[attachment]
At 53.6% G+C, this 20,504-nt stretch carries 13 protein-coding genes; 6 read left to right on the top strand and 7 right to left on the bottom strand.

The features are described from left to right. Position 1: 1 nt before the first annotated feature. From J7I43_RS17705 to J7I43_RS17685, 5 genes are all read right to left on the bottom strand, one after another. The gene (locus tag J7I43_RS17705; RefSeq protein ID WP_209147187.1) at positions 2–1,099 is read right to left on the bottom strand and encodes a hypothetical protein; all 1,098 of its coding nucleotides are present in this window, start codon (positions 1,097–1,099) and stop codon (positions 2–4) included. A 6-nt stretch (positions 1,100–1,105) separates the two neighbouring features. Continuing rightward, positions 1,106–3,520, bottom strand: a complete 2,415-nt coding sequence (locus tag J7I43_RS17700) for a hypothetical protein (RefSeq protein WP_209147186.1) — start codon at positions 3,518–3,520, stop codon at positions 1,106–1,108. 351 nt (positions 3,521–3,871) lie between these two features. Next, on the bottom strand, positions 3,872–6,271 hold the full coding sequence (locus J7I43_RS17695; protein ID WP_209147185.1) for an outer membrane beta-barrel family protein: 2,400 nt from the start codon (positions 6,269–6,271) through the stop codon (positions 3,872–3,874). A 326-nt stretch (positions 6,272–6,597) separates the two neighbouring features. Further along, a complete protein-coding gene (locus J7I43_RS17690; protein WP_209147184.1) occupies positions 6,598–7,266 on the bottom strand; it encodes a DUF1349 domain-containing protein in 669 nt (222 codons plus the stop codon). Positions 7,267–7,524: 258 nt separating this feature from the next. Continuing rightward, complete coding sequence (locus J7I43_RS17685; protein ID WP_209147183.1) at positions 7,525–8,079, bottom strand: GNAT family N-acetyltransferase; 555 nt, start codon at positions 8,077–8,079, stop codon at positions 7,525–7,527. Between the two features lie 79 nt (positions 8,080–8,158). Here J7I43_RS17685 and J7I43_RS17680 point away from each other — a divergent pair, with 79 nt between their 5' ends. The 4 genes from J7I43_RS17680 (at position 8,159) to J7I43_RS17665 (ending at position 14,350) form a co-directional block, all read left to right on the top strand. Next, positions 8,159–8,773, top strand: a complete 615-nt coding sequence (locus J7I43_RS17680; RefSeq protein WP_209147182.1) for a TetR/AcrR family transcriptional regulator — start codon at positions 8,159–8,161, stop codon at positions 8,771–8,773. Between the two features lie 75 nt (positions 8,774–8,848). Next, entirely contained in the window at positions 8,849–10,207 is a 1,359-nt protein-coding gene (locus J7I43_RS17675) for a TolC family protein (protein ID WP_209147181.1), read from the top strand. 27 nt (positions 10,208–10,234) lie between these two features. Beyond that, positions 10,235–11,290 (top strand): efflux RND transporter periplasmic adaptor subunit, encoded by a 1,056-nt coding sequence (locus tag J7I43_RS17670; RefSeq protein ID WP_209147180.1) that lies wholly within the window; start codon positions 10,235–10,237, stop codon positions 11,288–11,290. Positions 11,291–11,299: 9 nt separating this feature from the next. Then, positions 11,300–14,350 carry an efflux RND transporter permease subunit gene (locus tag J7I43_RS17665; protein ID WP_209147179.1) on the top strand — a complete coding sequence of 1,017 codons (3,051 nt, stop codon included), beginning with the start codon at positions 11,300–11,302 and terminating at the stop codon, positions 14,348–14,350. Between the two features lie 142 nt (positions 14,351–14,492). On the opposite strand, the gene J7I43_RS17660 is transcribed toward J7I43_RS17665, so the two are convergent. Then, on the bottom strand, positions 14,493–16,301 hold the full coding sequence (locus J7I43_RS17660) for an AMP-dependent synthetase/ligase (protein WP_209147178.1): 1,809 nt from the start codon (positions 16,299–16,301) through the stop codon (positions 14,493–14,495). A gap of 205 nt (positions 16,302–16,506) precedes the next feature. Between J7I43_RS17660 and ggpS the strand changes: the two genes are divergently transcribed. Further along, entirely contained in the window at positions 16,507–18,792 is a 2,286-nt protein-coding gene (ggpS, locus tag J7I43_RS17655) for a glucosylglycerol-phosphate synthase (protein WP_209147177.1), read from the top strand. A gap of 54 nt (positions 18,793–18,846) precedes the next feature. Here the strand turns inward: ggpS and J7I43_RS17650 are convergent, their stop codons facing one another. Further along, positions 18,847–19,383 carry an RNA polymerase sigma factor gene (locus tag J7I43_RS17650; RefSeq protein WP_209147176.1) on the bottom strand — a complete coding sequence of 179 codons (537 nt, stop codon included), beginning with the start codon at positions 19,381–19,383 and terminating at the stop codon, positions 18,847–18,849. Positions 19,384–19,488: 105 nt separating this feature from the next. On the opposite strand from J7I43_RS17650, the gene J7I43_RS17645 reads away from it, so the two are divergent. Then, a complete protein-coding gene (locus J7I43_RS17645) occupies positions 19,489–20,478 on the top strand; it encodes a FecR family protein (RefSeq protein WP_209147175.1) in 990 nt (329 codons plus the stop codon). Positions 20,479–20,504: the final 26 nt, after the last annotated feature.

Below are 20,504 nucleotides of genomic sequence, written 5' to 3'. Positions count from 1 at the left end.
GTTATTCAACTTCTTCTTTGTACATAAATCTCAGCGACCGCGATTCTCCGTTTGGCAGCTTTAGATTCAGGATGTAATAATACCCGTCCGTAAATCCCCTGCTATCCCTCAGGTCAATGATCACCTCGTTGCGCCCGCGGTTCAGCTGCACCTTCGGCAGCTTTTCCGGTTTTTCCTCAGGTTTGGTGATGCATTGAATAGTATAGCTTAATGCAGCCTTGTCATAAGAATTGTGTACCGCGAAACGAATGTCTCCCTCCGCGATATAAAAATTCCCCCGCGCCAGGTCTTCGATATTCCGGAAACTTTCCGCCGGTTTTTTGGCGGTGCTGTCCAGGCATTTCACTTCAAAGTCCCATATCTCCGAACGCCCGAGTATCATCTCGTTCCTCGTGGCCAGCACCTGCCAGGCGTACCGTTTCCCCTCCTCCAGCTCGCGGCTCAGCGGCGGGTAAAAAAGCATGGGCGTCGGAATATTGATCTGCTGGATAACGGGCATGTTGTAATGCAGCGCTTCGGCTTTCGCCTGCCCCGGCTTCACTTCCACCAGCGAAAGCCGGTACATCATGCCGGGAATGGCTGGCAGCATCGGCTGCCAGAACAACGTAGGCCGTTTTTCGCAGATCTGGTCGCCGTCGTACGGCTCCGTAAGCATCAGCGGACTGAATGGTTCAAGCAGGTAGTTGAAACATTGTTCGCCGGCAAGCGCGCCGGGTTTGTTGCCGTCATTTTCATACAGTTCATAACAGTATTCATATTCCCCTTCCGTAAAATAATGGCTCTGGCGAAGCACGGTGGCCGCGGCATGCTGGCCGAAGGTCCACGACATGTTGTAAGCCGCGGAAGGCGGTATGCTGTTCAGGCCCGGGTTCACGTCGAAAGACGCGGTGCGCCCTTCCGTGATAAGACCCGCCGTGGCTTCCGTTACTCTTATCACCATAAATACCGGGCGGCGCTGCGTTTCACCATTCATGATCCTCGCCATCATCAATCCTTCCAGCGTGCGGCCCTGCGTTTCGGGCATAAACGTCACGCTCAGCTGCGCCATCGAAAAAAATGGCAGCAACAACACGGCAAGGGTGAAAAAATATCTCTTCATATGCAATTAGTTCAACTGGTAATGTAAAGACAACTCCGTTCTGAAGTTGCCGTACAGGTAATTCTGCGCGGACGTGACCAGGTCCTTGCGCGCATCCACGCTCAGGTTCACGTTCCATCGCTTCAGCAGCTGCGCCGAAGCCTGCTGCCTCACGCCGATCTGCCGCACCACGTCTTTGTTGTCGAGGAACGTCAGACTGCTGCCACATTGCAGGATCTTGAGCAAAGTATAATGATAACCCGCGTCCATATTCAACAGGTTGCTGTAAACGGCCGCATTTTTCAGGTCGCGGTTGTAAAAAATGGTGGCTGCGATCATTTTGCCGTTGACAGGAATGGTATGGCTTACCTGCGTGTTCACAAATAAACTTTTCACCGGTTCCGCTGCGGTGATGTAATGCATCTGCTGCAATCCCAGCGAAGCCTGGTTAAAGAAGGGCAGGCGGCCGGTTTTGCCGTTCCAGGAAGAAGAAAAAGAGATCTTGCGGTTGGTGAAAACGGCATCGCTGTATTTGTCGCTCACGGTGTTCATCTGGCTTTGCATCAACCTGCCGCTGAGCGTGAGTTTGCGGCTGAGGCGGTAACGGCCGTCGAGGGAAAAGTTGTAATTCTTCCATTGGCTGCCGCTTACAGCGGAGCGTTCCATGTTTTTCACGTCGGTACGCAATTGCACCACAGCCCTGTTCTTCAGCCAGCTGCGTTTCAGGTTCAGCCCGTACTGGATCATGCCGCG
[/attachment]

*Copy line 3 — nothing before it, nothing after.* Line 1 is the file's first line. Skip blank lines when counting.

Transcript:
Below are 20,504 nucleotides of genomic sequence, written 5' to 3'. Positions count from 1 at the left end.